How to Convince a Company to Let You Intern Even If They Aren’t Looking
Internships are time-honored traditions for some types of work, but sometimes they’re less popular for other types. People have interned for years at the White House, in not for profits, churches, schools and other businesses. The reason is that it’s a great way to learn the ropes of any new venture you want to be part of. If you want to learn how to bake the best bread in the world, intern for the best baker in the world.
But, how do you find internships for companies that aren’t even looking for one? It’s not as hard as you think if you are willing to offer your services free in exchange for learning. The key, though, in terms of the government and following their rules, is that free internships especially must benefit you (the intern) more than it benefits the business owner. However, you can make this a win-win for you both if you present it right.
Research the Company
When you’ve chosen a company you want to work with, get to know everything you can about them. That’s the only way to identify where you can assist them and help them improve something about their business using your skills, while they teach you a new skill.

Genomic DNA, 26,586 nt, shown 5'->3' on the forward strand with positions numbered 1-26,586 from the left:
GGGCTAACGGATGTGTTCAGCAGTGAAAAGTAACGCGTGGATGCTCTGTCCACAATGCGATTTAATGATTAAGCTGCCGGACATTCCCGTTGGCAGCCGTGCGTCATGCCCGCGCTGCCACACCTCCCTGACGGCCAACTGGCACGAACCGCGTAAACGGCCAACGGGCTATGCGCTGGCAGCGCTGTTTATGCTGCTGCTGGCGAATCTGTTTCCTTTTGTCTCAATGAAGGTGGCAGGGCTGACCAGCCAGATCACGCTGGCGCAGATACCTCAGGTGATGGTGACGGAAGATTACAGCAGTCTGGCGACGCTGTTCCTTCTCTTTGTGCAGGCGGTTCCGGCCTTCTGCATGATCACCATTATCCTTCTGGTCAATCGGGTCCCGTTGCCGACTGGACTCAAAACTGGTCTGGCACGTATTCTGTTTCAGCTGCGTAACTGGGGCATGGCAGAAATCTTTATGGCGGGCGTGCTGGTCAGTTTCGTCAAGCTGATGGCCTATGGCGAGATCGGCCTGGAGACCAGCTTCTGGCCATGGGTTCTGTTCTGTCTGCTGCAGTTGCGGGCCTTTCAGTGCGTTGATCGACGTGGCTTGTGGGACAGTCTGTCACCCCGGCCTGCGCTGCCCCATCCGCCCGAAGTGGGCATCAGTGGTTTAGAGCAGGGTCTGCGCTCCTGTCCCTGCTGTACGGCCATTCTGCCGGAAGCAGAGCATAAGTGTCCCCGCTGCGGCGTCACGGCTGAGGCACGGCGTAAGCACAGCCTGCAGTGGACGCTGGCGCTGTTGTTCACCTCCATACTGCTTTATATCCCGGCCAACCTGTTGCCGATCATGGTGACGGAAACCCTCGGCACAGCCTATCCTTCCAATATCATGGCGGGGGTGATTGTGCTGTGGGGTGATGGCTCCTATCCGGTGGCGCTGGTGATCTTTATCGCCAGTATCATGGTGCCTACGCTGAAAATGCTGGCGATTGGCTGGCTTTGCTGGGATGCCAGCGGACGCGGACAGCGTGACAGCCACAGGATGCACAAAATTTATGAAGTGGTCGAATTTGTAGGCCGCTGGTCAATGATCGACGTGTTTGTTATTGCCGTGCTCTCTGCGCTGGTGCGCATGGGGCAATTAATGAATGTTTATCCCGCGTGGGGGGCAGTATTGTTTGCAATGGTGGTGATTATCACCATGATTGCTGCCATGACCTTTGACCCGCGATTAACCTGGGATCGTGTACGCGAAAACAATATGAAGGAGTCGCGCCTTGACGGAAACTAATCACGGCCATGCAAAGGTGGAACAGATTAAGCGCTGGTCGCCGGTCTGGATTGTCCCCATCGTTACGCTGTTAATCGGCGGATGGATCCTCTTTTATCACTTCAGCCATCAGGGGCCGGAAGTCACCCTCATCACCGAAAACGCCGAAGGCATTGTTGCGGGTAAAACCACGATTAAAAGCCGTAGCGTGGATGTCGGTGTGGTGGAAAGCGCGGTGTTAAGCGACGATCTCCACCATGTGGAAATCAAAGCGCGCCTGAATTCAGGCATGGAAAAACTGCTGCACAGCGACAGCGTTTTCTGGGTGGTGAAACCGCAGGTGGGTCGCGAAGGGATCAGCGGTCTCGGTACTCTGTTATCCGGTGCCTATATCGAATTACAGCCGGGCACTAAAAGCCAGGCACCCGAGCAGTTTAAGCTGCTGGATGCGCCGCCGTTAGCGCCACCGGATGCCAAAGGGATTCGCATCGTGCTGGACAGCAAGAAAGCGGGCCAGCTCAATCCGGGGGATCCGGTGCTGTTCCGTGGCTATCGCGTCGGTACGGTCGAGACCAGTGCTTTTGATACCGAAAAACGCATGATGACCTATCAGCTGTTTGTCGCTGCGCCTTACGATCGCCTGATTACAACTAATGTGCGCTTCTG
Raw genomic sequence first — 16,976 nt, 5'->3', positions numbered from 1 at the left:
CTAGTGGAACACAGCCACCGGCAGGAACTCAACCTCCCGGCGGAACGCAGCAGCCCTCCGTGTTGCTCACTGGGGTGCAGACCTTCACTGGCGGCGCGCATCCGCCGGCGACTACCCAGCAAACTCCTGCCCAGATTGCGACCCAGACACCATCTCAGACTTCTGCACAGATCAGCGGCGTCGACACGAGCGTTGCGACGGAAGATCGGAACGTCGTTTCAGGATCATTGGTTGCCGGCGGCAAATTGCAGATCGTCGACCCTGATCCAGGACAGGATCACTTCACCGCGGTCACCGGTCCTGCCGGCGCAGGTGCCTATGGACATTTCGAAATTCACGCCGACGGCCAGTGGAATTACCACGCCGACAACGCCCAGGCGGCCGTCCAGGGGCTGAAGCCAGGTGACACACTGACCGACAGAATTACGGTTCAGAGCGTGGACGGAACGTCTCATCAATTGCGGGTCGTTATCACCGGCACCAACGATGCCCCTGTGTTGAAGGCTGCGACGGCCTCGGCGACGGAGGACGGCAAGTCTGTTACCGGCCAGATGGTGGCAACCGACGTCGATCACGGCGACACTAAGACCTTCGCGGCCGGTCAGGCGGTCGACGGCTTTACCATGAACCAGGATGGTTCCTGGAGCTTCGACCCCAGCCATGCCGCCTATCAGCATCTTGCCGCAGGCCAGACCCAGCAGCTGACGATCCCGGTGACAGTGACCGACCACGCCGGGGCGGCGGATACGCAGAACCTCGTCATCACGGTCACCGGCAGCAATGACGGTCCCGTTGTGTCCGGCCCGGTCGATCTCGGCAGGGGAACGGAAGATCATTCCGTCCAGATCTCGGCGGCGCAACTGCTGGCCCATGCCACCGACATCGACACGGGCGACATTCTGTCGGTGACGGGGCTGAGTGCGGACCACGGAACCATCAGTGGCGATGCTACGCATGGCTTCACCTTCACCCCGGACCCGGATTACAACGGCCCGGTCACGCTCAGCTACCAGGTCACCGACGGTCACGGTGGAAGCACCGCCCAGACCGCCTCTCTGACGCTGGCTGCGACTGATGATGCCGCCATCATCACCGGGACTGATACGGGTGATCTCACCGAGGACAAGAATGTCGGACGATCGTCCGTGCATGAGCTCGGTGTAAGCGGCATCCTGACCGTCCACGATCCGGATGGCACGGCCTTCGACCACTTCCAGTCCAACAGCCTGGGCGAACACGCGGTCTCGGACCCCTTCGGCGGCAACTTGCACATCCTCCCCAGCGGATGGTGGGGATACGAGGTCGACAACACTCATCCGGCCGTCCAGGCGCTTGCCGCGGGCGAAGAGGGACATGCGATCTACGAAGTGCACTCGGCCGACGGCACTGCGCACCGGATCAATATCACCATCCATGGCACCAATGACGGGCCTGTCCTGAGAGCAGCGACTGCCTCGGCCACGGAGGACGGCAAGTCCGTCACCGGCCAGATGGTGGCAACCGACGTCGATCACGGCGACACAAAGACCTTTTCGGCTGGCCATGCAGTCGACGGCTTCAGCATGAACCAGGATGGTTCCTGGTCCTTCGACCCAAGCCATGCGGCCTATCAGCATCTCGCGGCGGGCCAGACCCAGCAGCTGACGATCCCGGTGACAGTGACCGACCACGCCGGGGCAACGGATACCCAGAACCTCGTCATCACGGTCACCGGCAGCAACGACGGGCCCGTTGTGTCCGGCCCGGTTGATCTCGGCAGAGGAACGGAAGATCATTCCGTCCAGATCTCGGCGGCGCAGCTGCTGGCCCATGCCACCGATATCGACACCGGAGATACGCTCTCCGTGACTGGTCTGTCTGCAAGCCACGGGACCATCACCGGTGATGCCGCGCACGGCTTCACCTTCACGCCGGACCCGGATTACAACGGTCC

Send an Exploratory Letter
When you’ve identified a company that you want to intern with, use the research you completed to compose a letter to them explaining what you can do for them and why you want to do it. Include what you know about them in the letter, and let them know that you really want to work with them.
Ask for an Interview
Within your letter, ask for an interview. Tell them you’d love to talk to them further about how you can help their business or organization at no charge to them for a specific amount of time. Having a start and end date for your internship is important, because you don’t want to work free forever.
Update Your Resume